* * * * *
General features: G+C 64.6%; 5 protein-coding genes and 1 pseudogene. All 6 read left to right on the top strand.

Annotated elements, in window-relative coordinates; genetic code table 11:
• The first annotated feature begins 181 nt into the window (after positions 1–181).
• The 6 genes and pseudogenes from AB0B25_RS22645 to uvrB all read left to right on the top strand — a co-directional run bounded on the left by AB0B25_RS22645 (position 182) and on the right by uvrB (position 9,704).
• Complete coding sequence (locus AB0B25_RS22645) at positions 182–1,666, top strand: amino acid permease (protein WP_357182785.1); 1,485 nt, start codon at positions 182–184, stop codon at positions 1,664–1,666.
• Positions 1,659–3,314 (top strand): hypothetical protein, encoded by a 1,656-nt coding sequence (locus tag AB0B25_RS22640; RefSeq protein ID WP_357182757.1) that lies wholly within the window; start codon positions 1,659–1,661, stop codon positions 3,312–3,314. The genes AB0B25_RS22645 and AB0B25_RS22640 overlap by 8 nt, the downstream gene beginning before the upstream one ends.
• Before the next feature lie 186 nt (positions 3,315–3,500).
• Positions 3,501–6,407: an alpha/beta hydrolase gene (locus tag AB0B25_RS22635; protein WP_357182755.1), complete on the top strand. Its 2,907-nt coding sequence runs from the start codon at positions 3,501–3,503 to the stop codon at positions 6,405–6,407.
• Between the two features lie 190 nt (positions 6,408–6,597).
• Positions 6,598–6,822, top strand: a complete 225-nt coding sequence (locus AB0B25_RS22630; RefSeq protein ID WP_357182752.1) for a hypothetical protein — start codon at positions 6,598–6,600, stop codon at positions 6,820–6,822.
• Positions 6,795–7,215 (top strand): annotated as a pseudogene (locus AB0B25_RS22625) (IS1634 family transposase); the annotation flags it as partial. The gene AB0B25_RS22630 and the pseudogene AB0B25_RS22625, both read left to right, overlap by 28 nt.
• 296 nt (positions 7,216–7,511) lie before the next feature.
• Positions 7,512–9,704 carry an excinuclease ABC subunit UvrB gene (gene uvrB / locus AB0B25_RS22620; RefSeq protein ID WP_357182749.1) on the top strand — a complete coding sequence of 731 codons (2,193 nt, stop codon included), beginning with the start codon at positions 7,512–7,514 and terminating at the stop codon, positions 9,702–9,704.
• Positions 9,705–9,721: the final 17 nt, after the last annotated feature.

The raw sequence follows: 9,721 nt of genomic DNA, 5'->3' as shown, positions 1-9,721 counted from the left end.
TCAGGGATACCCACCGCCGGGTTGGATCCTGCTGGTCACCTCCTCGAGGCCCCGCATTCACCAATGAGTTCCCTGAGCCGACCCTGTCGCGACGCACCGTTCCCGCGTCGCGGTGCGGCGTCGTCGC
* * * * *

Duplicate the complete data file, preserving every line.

General features: G+C 64.6%; 5 protein-coding genes and 1 pseudogene. All 6 read left to right on the top strand.

Annotated elements, in window-relative coordinates; genetic code table 11:
• The first annotated feature begins 181 nt into the window (after positions 1–181).
• The 6 genes and pseudogenes from AB0B25_RS22645 to uvrB all read left to right on the top strand — a co-directional run bounded on the left by AB0B25_RS22645 (position 182) and on the right by uvrB (position 9,704).
• Complete coding sequence (locus AB0B25_RS22645) at positions 182–1,666, top strand: amino acid permease (protein WP_357182785.1); 1,485 nt, start codon at positions 182–184, stop codon at positions 1,664–1,666.
• Positions 1,659–3,314 (top strand): hypothetical protein, encoded by a 1,656-nt coding sequence (locus tag AB0B25_RS22640; RefSeq protein ID WP_357182757.1) that lies wholly within the window; start codon positions 1,659–1,661, stop codon positions 3,312–3,314. The genes AB0B25_RS22645 and AB0B25_RS22640 overlap by 8 nt, the downstream gene beginning before the upstream one ends.
• Before the next feature lie 186 nt (positions 3,315–3,500).
• Positions 3,501–6,407: an alpha/beta hydrolase gene (locus tag AB0B25_RS22635; protein WP_357182755.1), complete on the top strand. Its 2,907-nt coding sequence runs from the start codon at positions 3,501–3,503 to the stop codon at positions 6,405–6,407.
• Between the two features lie 190 nt (positions 6,408–6,597).
• Positions 6,598–6,822, top strand: a complete 225-nt coding sequence (locus AB0B25_RS22630; RefSeq protein ID WP_357182752.1) for a hypothetical protein — start codon at positions 6,598–6,600, stop codon at positions 6,820–6,822.
• Positions 6,795–7,215 (top strand): annotated as a pseudogene (locus AB0B25_RS22625) (IS1634 family transposase); the annotation flags it as partial. The gene AB0B25_RS22630 and the pseudogene AB0B25_RS22625, both read left to right, overlap by 28 nt.
• 296 nt (positions 7,216–7,511) lie before the next feature.
• Positions 7,512–9,704 carry an excinuclease ABC subunit UvrB gene (gene uvrB / locus AB0B25_RS22620; RefSeq protein ID WP_357182749.1) on the top strand — a complete coding sequence of 731 codons (2,193 nt, stop codon included), beginning with the start codon at positions 7,512–7,514 and terminating at the stop codon, positions 9,702–9,704.
• Positions 9,705–9,721: the final 17 nt, after the last annotated feature.

The raw sequence follows: 9,721 nt of genomic DNA, 5'->3' as shown, positions 1-9,721 counted from the left end.
TCAGGGATACCCACCGCCGGGTTGGATCCTGCTGGTCACCTCCTCGAGGCCCCGCATTCACCAATGAGTTCCCTGAGCCGACCCTGTCGCGACGCACCGTTCCCGCGTCGCGGTGCGGCGTCGTCGC